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Q&A: Goldman Sachs Asset Management’s Sheila Patel on her outlook for 2020

January 27, 2020, 1:30 PM UTC
Quarterly Investment Guide 2020-4green_article
Illustration by Jamie Cullen
Illustration by Jamie Cullen

This article is part of Fortune‘s quarterly investment guide for Q1 2020.

In September, Sheila Patel was promoted to the role of chairman of Goldman Sachs Asset Management, the Wall Street giant’s $1.3 trillion investment management arm. 

Patel started her career as a trader at Morgan Stanley and rose to head of trading strategy at the bank, before joining Goldman in 2003. Over the past 17 years, she’s held a number of major roles at Goldman, including head of U.S. derivatives sales and cohead of equities distribution in Asia; along the way, she was named a partner at the firm and has worked out of Goldman offices in New York and Singapore.

Now based in London, Patel—who sits on Goldman’s prestigious firmwide management committee—helps lead an investment strategy responsible for trillions of dollars in assets held by some of the world’s largest institutional investors. So when it comes to finding a banker with her finger on the pulse of the global financial markets these days, you’d be hard-pressed to find someone as plugged into the current state of affairs as Patel.

For Fortune’s first quarterly investor’s guide, Patel took some time to discuss her expectations for 2020, why millennials increasingly factor into Goldman’s investment philosophy, and what advice she’d give a young trader hoping to make it to the top on Wall Street.

This conversation has been edited and condensed for clarity.

From the ongoing trade dispute between the U.S. and China to rising tensions in the Middle East, there are a lot of headlines for investors to keep track of these days. What would you say is the biggest macro issue influencing your outlook for 2020?

I think you’re right—the last few years have been quite dramatic for investors as they try to contend with geopolitical risks. But when you get down to it, the question we get every year [from investors] is, “Is this the year this extended bull market ends?” 

We expect economic activity to be moderately higher than it was last year. There will be slower growth in the U.S., China, and Japan, for sure—but when we look at the overall picture, we’re not seeing the negatives that have made people nervous about owning equities. We see a bit of pickup in sequential growth in the eurozone, which everyone has been waiting to see, and in emerging markets like Russia, India, and Brazil. But we don’t see anything derailing global growth in a [significant] way.

What I’ve witnessed in the last two years is tremendous concern from clients, where they came into January and said now is the time to sell—but it wasn’t. The risk of underweighting U.S. equities early tends to be much costlier to a portfolio than overweighting U.S. equities. We recognize that this is getting on as the longest bull phase we’ve seen, but not every one of these phases has to end in a debacle.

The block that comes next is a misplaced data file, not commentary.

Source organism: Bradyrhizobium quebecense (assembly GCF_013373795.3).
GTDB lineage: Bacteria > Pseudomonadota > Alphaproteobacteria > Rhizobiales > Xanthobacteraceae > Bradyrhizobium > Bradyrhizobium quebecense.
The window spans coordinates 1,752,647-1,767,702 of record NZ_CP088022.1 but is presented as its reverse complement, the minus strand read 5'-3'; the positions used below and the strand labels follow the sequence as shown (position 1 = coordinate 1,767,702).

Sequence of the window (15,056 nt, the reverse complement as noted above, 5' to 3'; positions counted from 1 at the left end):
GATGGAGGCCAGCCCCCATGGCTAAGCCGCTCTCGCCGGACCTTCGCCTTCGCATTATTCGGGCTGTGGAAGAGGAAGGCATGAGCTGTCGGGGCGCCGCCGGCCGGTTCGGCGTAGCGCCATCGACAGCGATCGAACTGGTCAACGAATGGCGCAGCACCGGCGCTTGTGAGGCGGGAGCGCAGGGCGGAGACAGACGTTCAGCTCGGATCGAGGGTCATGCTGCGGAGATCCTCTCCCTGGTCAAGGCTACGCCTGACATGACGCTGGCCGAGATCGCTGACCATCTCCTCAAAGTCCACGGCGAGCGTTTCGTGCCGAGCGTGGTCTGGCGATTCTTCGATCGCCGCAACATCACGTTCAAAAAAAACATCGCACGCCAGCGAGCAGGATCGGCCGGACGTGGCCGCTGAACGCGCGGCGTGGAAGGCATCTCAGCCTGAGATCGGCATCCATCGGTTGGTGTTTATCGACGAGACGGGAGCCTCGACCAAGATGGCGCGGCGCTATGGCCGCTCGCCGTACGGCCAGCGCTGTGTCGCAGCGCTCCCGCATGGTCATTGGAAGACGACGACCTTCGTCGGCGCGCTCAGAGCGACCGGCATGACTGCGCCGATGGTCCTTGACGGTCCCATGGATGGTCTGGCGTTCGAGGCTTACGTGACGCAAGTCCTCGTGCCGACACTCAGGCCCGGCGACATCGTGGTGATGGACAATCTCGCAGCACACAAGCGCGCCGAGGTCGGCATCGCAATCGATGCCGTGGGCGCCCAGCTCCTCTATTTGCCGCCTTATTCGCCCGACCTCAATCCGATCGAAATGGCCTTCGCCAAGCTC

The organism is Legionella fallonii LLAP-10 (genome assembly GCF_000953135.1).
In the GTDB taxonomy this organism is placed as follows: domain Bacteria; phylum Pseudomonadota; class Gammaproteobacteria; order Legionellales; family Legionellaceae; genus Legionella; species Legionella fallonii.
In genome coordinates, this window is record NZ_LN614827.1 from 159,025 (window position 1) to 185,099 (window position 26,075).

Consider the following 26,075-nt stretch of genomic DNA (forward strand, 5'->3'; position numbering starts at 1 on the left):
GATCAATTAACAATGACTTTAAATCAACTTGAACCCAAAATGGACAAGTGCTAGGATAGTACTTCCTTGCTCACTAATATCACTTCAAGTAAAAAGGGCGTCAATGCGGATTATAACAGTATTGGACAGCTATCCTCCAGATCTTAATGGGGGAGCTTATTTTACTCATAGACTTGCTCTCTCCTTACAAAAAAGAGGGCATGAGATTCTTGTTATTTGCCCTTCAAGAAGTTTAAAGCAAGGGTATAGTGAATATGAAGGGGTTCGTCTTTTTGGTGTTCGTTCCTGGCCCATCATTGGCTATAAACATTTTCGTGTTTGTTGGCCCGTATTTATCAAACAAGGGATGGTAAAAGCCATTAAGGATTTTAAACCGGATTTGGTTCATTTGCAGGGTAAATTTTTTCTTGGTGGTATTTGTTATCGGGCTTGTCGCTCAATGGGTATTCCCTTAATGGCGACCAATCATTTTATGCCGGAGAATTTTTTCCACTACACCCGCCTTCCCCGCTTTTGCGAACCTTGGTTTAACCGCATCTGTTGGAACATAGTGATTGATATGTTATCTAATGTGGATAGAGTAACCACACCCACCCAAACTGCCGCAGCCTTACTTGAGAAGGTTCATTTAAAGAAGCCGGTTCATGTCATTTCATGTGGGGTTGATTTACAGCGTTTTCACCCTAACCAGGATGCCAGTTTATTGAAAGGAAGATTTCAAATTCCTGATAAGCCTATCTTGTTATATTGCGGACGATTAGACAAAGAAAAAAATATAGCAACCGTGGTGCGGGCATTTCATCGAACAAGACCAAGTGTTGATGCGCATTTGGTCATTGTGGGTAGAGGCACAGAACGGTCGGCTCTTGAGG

Then what, in your estimation, could conceivably end this bull run?

Our current forecast for the probability of a recession in 2020 is in the range of 20% to 25% in the U.S. and eurozone, which is low. The questions around the trade war are certainly a concern, and election years can always be unpredictable. But we’ve had a de-escalation in the U.S.-China situation, and we’ve also had the removal of a no-deal Brexit risk, though it remains to be seen how that evolves.

On the U.S.-China dynamic, do you see the recent progress made between the two sides on a trade deal as promising, or do you subscribe to the notion that this is a dispute that could roil on for years to come?

I think it’s a dynamic that’s here to stay. You have two extremely important economies to the global markets, and it’s a question of how well they work with each other—whether individual ecosystems start to form around each of them, or whether we have a level of globalization that allows [more] opportunities.

If you take a trade issue to its full conclusion—whether it’s tariffs, or other restrictions on technology and intellectual property that have the U.S. and China in conflict—then companies have to respond, and have to set themselves up so they can run in uncertain circumstances. You’re seeing them have to address their supply chains, and think about the implications of any prolonged [trade] issue. But it’s been relatively contained to this point, and our expectation is for that to continue.

One of the long-term concerns is about a bifurcated system; two [economic] ecosystems is a costly negative for both sides. Have we hit peak globalization? I think it’s a little early to tell, but you can see where the concern comes from.

Shifting to the equity markets, last year was characterized by significant outflows from investors who instead shifted capital into bonds and money-market funds. In 2020, where do you see opportunities for equity investors—particularly those who are finding the current environment in the U.S. too expensive and limited in upside?

Emerging markets are a place where we think, from an active management perspective, that there are opportunities and growth is starting to pick up again. When you look at some of the small- and midcap, off-benchmark companies in the emerging-markets space, there have been some interesting signs. Either they’re domestically focused in a place like India, where growing access to technology and a burgeoning middle class is leading to new opportunities for companies, or it’s something related to changing dynamics in the world, like Brazilian agriculture companies that have done well with increased access to China. We look at emerging markets as providing potentially attractive returns.

What about opportunities in the fixed-income space, which has been increasingly perceived as yield-challenged?

Generally, fixed-income [markets] face some of the same headwinds as far as global growth and fears of a recession, or the shock of a geopolitical issue. That said, the overriding issue that investors have had is a persistent low-yield environment. 

As investors have adjusted, we’ve seen real changes in the fixed-income environment; they have to go down the credit spectrum, potentially, or people are pushing out their duration and moving into different areas of the market. There are opportunities in the high-yield space; in such a yield-starved environment, it’s definitely a wider range of investors looking at those areas. And when you hear “emerging markets,” there’s a presumption of more risk—but the fiscal status of various countries in the emerging-markets space leads them to be interesting sovereign debt positions to take on. People have had to be more creative in what they consider appropriate as an investment.